The patron now has 15 pages of definitions, standards and specific requirements and components for licensure in all fields of adult education and literacy.

One drawback to using the online version of the regs is that they are not the "official" version. The official version is only published in hard copy. The state is in the process of transitioning to an official online version but they haven't done so yet. To make sure that you have comprehensive and up-to-date information you can always call the Worcester Public Library and ask us to match the online to the print source.

In any event, the Code of Massachusetts Regulations contains a wealth of information (often overlooked) that could save you and your patron time and effort.

Friday, August 14, 2009

That Most Dreaded Chore

Recently I've been engaged in that most dreaded chore of trying to weed my collection and ; it occurred to me that it might be useful to describe my method and invite others to comment on it or contribute their own methods.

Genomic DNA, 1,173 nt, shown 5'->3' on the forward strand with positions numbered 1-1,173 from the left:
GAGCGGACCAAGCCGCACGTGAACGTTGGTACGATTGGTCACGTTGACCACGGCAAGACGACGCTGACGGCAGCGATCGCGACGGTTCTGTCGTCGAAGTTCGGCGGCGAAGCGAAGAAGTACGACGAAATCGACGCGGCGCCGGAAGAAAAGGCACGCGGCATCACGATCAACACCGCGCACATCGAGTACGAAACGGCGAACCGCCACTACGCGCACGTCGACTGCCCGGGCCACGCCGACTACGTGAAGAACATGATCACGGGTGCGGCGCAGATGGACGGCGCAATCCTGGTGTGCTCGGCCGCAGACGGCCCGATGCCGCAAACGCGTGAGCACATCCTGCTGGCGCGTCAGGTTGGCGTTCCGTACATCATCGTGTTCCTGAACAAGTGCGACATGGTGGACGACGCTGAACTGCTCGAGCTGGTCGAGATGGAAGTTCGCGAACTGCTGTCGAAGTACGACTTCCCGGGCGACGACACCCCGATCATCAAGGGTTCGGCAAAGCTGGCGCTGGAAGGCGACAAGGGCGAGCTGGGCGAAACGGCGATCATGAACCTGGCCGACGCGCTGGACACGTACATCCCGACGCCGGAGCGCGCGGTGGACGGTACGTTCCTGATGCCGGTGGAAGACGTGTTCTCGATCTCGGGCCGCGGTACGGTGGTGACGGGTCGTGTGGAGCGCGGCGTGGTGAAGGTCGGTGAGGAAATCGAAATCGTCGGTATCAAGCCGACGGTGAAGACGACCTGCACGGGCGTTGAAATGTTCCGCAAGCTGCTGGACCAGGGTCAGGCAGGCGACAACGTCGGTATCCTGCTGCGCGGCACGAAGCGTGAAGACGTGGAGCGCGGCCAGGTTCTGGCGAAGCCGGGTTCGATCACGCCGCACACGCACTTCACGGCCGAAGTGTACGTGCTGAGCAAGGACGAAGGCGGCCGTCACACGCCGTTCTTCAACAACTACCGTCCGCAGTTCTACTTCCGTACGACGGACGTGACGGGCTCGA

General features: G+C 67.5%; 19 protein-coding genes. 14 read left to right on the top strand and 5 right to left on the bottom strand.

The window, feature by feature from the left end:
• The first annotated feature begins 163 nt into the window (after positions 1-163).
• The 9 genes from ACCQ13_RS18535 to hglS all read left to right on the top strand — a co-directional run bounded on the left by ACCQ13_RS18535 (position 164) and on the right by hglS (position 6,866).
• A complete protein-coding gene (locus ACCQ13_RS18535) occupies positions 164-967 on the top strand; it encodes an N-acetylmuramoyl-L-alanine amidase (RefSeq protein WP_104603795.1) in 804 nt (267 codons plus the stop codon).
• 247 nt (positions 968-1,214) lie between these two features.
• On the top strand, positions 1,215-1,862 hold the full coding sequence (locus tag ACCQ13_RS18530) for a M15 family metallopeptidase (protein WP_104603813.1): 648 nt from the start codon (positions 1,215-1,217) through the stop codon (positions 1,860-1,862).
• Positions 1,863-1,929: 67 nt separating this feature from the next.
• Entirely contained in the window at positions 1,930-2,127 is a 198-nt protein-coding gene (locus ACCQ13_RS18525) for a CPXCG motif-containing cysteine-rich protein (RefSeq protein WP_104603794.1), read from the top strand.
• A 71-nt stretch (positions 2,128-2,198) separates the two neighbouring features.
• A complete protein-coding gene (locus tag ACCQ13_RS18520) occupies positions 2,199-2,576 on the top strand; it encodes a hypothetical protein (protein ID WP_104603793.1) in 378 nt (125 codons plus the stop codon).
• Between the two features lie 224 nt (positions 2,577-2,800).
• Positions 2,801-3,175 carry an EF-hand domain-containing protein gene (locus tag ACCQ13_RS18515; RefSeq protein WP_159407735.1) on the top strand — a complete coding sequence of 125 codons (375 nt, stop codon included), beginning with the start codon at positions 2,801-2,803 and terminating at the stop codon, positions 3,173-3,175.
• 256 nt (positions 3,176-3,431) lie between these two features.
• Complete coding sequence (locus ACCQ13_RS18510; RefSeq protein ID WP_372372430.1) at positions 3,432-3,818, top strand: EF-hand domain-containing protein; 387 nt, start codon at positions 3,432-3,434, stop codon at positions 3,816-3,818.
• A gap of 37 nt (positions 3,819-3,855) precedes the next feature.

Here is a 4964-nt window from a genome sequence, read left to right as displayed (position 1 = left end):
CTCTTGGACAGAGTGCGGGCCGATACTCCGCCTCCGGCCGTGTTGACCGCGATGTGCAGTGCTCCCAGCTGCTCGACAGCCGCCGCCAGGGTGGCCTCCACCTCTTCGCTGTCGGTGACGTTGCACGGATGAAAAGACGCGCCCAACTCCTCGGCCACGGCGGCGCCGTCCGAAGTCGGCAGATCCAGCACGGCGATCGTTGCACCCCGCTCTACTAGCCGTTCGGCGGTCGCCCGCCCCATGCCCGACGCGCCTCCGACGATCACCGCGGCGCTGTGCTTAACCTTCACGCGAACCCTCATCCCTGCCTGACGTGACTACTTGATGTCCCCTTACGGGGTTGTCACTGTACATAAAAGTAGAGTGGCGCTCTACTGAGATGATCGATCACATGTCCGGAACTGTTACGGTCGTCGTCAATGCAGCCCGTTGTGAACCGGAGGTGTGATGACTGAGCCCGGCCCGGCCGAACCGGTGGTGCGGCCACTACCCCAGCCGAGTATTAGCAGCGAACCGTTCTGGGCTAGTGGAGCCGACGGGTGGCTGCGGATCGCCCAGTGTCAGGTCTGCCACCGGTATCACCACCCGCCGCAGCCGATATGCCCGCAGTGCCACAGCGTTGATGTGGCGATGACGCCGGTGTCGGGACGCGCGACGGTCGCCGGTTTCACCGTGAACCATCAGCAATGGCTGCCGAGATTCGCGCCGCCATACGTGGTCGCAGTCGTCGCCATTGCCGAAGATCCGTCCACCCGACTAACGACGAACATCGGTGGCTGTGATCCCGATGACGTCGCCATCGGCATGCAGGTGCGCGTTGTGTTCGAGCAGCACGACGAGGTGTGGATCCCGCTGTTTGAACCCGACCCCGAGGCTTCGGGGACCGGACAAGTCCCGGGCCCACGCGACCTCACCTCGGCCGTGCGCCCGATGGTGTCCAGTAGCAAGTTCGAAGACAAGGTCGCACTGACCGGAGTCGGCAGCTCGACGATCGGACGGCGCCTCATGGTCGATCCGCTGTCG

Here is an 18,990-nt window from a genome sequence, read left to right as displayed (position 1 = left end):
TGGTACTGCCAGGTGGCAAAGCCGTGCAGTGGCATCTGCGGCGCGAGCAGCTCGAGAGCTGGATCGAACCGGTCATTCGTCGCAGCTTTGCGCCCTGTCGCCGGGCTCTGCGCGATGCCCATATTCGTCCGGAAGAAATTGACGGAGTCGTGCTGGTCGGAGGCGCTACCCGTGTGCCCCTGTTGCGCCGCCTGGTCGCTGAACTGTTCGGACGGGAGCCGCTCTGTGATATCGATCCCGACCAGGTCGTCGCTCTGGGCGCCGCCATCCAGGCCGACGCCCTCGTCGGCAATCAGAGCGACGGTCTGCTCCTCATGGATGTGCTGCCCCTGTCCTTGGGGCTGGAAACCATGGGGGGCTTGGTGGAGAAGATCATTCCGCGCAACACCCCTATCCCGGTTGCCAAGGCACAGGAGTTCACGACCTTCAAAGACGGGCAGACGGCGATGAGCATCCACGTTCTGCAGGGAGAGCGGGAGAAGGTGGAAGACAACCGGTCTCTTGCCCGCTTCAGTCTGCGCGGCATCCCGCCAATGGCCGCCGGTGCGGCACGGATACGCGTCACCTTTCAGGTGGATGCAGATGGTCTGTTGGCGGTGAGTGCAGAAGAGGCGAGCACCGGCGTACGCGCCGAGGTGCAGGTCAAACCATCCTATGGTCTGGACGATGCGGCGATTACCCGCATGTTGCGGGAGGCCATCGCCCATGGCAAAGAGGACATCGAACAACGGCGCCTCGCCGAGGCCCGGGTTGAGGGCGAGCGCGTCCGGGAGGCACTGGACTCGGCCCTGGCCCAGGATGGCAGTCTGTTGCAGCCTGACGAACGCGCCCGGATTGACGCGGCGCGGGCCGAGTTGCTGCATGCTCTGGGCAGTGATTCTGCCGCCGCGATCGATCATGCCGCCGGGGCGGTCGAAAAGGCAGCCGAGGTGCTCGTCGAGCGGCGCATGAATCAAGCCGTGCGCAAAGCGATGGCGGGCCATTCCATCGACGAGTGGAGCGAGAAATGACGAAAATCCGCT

I start by setting a date about 3 or 4 years ago and say that anything that hasn't circulated since then is in jeopardy. I check barcodes in milcirc to get the last circulation date and see if anyone else owns the book.

If I own the only copy of a book in milcirc and it hasn't gone out in my specified time period , I next check the union catalog. If mine is still the only copy in captivity, I conclude that I had better hold on to it. Books that I keep no matter what are those by local authors or on local subjects ( I usually stretch local to include all of New England), classics and books by notable authors. Every now and then there is a book that meets all my criterion for weeding that I just can't make myself part with, when i pardon one of those books I put a little question mark next to the label. That way the next time I weed I can either say it's already had its second chance or congratulate myself on keeping it.